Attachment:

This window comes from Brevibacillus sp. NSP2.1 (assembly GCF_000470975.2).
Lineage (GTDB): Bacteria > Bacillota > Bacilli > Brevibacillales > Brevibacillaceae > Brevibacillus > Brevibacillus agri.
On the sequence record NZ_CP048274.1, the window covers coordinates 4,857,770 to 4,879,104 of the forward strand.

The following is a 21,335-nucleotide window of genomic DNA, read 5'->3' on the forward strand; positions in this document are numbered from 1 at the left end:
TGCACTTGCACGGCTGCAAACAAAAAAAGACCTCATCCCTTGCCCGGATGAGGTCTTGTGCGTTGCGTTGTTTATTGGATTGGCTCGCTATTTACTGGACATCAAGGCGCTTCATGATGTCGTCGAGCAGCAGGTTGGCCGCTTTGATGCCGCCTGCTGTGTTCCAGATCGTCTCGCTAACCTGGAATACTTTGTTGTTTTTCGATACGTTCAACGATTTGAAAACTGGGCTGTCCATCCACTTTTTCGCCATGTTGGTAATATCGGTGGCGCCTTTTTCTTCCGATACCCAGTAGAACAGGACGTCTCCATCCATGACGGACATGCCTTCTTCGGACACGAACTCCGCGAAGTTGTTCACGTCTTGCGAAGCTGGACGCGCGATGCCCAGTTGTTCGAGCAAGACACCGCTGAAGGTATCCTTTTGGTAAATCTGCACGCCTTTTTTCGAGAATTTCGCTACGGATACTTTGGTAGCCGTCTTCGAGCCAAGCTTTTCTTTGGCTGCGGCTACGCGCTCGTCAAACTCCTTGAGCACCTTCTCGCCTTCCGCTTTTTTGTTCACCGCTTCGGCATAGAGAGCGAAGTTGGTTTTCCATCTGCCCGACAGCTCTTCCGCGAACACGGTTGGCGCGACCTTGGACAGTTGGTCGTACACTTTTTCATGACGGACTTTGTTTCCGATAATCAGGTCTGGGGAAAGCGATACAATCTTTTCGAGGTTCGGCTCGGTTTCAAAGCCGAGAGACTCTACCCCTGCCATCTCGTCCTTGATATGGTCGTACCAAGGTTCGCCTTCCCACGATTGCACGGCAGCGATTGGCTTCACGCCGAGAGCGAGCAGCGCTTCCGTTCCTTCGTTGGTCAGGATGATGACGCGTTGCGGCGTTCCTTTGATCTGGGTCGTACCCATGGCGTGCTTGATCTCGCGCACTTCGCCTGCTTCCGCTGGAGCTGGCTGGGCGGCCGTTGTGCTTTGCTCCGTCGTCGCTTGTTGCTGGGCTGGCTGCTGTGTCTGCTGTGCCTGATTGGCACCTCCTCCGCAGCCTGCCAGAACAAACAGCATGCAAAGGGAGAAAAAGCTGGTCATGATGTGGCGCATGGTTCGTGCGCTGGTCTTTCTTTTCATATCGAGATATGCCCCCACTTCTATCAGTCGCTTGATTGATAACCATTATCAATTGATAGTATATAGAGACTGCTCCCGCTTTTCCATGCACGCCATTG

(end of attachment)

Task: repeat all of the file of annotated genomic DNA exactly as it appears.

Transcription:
This window comes from Brevibacillus sp. NSP2.1 (assembly GCF_000470975.2).
Lineage (GTDB): Bacteria > Bacillota > Bacilli > Brevibacillales > Brevibacillaceae > Brevibacillus > Brevibacillus agri.
On the sequence record NZ_CP048274.1, the window covers coordinates 4,857,770 to 4,879,104 of the forward strand.

The following is a 21,335-nucleotide window of genomic DNA, read 5'->3' on the forward strand; positions in this document are numbered from 1 at the left end:
TGCACTTGCACGGCTGCAAACAAAAAAAGACCTCATCCCTTGCCCGGATGAGGTCTTGTGCGTTGCGTTGTTTATTGGATTGGCTCGCTATTTACTGGACATCAAGGCGCTTCATGATGTCGTCGAGCAGCAGGTTGGCCGCTTTGATGCCGCCTGCTGTGTTCCAGATCGTCTCGCTAACCTGGAATACTTTGTTGTTTTTCGATACGTTCAACGATTTGAAAACTGGGCTGTCCATCCACTTTTTCGCCATGTTGGTAATATCGGTGGCGCCTTTTTCTTCCGATACCCAGTAGAACAGGACGTCTCCATCCATGACGGACATGCCTTCTTCGGACACGAACTCCGCGAAGTTGTTCACGTCTTGCGAAGCTGGACGCGCGATGCCCAGTTGTTCGAGCAAGACACCGCTGAAGGTATCCTTTTGGTAAATCTGCACGCCTTTTTTCGAGAATTTCGCTACGGATACTTTGGTAGCCGTCTTCGAGCCAAGCTTTTCTTTGGCTGCGGCTACGCGCTCGTCAAACTCCTTGAGCACCTTCTCGCCTTCCGCTTTTTTGTTCACCGCTTCGGCATAGAGAGCGAAGTTGGTTTTCCATCTGCCCGACAGCTCTTCCGCGAACACGGTTGGCGCGACCTTGGACAGTTGGTCGTACACTTTTTCATGACGGACTTTGTTTCCGATAATCAGGTCTGGGGAAAGCGATACAATCTTTTCGAGGTTCGGCTCGGTTTCAAAGCCGAGAGACTCTACCCCTGCCATCTCGTCCTTGATATGGTCGTACCAAGGTTCGCCTTCCCACGATTGCACGGCAGCGATTGGCTTCACGCCGAGAGCGAGCAGCGCTTCCGTTCCTTCGTTGGTCAGGATGATGACGCGTTGCGGCGTTCCTTTGATCTGGGTCGTACCCATGGCGTGCTTGATCTCGCGCACTTCGCCTGCTTCCGCTGGAGCTGGCTGGGCGGCCGTTGTGCTTTGCTCCGTCGTCGCTTGTTGCTGGGCTGGCTGCTGTGTCTGCTGTGCCTGATTGGCACCTCCTCCGCAGCCTGCCAGAACAAACAGCATGCAAAGGGAGAAAAAGCTGGTCATGATGTGGCGCATGGTTCGTGCGCTGGTCTTTCTTTTCATATCGAGATATGCCCCCACTTCTATCAGTCGCTTGATTGATAACCATTATCAATTGATAGTATATAGAGACTGCTCCCGCTTTTCCATGCACGCCATTG